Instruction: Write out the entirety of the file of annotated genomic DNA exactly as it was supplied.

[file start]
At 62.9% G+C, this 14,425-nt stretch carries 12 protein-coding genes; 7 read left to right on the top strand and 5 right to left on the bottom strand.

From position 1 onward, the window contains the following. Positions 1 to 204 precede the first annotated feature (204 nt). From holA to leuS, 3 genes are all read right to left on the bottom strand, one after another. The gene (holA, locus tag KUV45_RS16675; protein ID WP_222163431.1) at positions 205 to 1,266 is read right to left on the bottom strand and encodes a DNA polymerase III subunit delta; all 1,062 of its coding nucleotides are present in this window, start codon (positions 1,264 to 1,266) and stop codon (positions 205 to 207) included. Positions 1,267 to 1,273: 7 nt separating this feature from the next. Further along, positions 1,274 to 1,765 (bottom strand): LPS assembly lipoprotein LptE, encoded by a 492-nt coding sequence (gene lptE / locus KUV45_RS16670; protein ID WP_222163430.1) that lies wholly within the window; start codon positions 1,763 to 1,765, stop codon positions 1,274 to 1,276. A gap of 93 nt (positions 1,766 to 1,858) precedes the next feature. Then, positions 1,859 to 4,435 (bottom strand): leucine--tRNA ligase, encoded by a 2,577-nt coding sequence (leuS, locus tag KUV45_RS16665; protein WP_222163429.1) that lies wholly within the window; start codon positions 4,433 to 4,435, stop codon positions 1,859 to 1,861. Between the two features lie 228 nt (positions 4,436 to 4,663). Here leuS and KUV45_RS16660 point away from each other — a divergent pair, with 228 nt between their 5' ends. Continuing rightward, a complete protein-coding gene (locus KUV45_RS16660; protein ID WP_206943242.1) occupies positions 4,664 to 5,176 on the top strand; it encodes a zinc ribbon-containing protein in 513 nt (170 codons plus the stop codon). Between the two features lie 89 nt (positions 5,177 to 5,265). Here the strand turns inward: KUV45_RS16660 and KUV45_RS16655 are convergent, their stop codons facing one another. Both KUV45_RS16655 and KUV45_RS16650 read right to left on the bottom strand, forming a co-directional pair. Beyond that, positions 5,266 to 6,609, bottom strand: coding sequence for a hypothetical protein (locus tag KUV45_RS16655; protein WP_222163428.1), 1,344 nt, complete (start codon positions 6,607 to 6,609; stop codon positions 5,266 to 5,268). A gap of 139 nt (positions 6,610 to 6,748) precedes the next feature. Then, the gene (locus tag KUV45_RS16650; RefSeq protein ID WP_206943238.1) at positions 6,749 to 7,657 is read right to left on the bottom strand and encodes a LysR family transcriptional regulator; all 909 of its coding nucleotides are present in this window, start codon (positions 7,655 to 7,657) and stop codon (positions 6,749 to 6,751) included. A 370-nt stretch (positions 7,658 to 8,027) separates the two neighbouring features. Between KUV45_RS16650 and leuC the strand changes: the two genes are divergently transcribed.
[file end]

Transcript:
At 62.9% G+C, this 14,425-nt stretch carries 12 protein-coding genes; 7 read left to right on the top strand and 5 right to left on the bottom strand.

From position 1 onward, the window contains the following. Positions 1 to 204 precede the first annotated feature (204 nt). From holA to leuS, 3 genes are all read right to left on the bottom strand, one after another. The gene (holA, locus tag KUV45_RS16675; protein ID WP_222163431.1) at positions 205 to 1,266 is read right to left on the bottom strand and encodes a DNA polymerase III subunit delta; all 1,062 of its coding nucleotides are present in this window, start codon (positions 1,264 to 1,266) and stop codon (positions 205 to 207) included. Positions 1,267 to 1,273: 7 nt separating this feature from the next. Further along, positions 1,274 to 1,765 (bottom strand): LPS assembly lipoprotein LptE, encoded by a 492-nt coding sequence (gene lptE / locus KUV45_RS16670; protein ID WP_222163430.1) that lies wholly within the window; start codon positions 1,763 to 1,765, stop codon positions 1,274 to 1,276. A gap of 93 nt (positions 1,766 to 1,858) precedes the next feature. Then, positions 1,859 to 4,435 (bottom strand): leucine--tRNA ligase, encoded by a 2,577-nt coding sequence (leuS, locus tag KUV45_RS16665; protein WP_222163429.1) that lies wholly within the window; start codon positions 4,433 to 4,435, stop codon positions 1,859 to 1,861. Between the two features lie 228 nt (positions 4,436 to 4,663). Here leuS and KUV45_RS16660 point away from each other — a divergent pair, with 228 nt between their 5' ends. Continuing rightward, a complete protein-coding gene (locus KUV45_RS16660; protein ID WP_206943242.1) occupies positions 4,664 to 5,176 on the top strand; it encodes a zinc ribbon-containing protein in 513 nt (170 codons plus the stop codon). Between the two features lie 89 nt (positions 5,177 to 5,265). Here the strand turns inward: KUV45_RS16660 and KUV45_RS16655 are convergent, their stop codons facing one another. Both KUV45_RS16655 and KUV45_RS16650 read right to left on the bottom strand, forming a co-directional pair. Beyond that, positions 5,266 to 6,609, bottom strand: coding sequence for a hypothetical protein (locus tag KUV45_RS16655; protein WP_222163428.1), 1,344 nt, complete (start codon positions 6,607 to 6,609; stop codon positions 5,266 to 5,268). A gap of 139 nt (positions 6,610 to 6,748) precedes the next feature. Then, the gene (locus tag KUV45_RS16650; RefSeq protein ID WP_206943238.1) at positions 6,749 to 7,657 is read right to left on the bottom strand and encodes a LysR family transcriptional regulator; all 909 of its coding nucleotides are present in this window, start codon (positions 7,655 to 7,657) and stop codon (positions 6,749 to 6,751) included. A 370-nt stretch (positions 7,658 to 8,027) separates the two neighbouring features. Between KUV45_RS16650 and leuC the strand changes: the two genes are divergently transcribed.